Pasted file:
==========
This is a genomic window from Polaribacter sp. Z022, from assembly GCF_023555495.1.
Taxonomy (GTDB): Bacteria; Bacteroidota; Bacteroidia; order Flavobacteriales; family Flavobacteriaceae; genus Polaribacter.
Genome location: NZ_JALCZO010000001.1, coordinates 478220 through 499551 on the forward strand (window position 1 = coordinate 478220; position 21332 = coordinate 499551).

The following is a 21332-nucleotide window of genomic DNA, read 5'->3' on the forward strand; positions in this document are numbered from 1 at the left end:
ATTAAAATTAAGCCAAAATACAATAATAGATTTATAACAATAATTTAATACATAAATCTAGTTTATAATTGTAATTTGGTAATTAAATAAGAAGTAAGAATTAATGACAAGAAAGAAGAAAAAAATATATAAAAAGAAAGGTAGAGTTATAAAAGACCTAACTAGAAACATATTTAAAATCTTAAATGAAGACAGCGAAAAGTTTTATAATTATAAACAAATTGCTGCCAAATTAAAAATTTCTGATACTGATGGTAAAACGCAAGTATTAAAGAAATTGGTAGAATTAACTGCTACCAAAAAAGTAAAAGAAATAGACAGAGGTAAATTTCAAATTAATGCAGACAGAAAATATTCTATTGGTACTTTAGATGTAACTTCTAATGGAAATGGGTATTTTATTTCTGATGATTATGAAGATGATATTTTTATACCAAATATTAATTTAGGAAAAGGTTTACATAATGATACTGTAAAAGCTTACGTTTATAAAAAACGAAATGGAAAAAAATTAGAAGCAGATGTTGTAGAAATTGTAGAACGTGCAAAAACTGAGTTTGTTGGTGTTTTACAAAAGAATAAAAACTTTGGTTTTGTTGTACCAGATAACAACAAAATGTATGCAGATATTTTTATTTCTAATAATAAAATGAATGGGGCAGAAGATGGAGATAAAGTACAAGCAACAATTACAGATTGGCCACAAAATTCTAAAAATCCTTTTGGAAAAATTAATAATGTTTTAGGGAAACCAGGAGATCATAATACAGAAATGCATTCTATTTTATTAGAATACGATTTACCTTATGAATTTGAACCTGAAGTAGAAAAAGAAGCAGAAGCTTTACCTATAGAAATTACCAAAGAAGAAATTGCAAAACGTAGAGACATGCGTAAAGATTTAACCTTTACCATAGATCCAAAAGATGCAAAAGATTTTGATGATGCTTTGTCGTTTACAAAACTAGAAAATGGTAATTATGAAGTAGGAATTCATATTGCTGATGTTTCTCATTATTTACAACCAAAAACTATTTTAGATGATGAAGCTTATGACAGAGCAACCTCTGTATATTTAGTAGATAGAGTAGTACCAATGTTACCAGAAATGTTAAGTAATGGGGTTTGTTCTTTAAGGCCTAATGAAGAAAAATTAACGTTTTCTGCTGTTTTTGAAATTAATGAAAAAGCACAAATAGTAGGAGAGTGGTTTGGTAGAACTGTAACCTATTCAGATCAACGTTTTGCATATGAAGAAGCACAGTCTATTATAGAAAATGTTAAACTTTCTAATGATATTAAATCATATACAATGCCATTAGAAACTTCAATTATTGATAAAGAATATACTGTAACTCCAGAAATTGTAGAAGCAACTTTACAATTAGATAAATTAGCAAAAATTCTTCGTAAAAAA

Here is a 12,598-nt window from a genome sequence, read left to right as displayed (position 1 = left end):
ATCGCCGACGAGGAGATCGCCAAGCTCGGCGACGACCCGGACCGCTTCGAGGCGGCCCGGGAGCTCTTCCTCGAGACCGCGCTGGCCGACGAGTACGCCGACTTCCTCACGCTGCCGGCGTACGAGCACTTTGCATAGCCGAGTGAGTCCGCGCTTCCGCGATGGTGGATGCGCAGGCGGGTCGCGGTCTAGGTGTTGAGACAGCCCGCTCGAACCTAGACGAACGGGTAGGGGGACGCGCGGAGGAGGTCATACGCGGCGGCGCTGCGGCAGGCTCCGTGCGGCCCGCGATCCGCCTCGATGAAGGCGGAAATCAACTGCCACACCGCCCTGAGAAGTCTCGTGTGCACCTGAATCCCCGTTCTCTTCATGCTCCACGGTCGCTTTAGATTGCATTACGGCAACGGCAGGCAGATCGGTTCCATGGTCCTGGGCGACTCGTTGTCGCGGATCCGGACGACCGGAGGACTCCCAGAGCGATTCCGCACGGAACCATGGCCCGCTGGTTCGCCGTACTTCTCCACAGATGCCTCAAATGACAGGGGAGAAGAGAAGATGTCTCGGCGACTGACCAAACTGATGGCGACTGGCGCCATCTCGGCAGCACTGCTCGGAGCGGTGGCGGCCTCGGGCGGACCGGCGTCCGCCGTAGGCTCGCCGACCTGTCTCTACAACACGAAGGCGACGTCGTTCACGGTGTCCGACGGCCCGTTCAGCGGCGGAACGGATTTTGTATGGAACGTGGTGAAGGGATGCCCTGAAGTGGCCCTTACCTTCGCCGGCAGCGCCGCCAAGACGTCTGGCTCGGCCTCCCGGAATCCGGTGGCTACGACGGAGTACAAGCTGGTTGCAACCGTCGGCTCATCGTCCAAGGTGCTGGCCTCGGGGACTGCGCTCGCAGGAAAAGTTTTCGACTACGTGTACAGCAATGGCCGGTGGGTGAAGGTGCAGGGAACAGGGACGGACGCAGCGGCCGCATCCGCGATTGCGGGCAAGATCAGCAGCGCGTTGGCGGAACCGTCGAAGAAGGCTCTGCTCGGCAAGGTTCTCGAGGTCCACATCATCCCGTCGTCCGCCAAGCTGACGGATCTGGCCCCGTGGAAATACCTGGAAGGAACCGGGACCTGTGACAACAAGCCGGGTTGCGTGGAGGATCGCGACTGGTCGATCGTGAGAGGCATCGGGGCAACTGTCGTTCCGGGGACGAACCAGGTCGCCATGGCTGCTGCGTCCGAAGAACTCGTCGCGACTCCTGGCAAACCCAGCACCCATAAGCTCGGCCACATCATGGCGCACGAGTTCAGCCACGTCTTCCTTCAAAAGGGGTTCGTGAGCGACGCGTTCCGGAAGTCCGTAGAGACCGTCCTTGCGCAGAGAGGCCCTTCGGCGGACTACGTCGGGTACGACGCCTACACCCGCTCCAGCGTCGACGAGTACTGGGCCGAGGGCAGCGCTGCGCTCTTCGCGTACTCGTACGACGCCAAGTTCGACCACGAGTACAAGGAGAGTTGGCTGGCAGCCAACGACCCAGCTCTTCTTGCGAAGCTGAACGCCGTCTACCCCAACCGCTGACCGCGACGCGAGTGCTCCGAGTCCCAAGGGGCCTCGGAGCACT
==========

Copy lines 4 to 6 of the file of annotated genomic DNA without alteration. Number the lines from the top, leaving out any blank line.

The following is a 21332-nucleotide window of genomic DNA, read 5'->3' on the forward strand; positions in this document are numbered from 1 at the left end:
ATTAAAATTAAGCCAAAATACAATAATAGATTTATAACAATAATTTAATACATAAATCTAGTTTATAATTGTAATTTGGTAATTAAATAAGAAGTAAGAATTAATGACAAGAAAGAAGAAAAAAATATATAAAAAGAAAGGTAGAGTTATAAAAGACCTAACTAGAAACATATTTAAAATCTTAAATGAAGACAGCGAAAAGTTTTATAATTATAAACAAATTGCTGCCAAATTAAAAATTTCTGATACTGATGGTAAAACGCAAGTATTAAAGAAATTGGTAGAATTAACTGCTACCAAAAAAGTAAAAGAAATAGACAGAGGTAAATTTCAAATTAATGCAGACAGAAAATATTCTATTGGTACTTTAGATGTAACTTCTAATGGAAATGGGTATTTTATTTCTGATGATTATGAAGATGATATTTTTATACCAAATATTAATTTAGGAAAAGGTTTACATAATGATACTGTAAAAGCTTACGTTTATAAAAAACGAAATGGAAAAAAATTAGAAGCAGATGTTGTAGAAATTGTAGAACGTGCAAAAACTGAGTTTGTTGGTGTTTTACAAAAGAATAAAAACTTTGGTTTTGTTGTACCAGATAACAACAAAATGTATGCAGATATTTTTATTTCTAATAATAAAATGAATGGGGCAGAAGATGGAGATAAAGTACAAGCAACAATTACAGATTGGCCACAAAATTCTAAAAATCCTTTTGGAAAAATTAATAATGTTTTAGGGAAACCAGGAGATCATAATACAGAAATGCATTCTATTTTATTAGAATACGATTTACCTTATGAATTTGAACCTGAAGTAGAAAAAGAAGCAGAAGCTTTACCTATAGAAATTACCAAAGAAGAAATTGCAAAACGTAGAGACATGCGTAAAGATTTAACCTTTACCATAGATCCAAAAGATGCAAAAGATTTTGATGATGCTTTGTCGTTTACAAAACTAGAAAATGGTAATTATGAAGTAGGAATTCATATTGCTGATGTTTCTCATTATTTACAACCAAAAACTATTTTAGATGATGAAGCTTATGACAGAGCAACCTCTGTATATTTAGTAGATAGAGTAGTACCAATGTTACCAGAAATGTTAAGTAATGGGGTTTGTTCTTTAAGGCCTAATGAAGAAAAATTAACGTTTTCTGCTGTTTTTGAAATTAATGAAAAAGCACAAATAGTAGGAGAGTGGTTTGGTAGAACTGTAACCTATTCAGATCAACGTTTTGCATATGAAGAAGCACAGTCTATTATAGAAAATGTTAAACTTTCTAATGATATTAAATCATATACAATGCCATTAGAAACTTCAATTATTGATAAAGAATATACTGTAACTCCAGAAATTGTAGAAGCAACTTTACAATTAGATAAATTAGCAAAAATTCTTCGTAAAAAA

Here is a 12,598-nt window from a genome sequence, read left to right as displayed (position 1 = left end):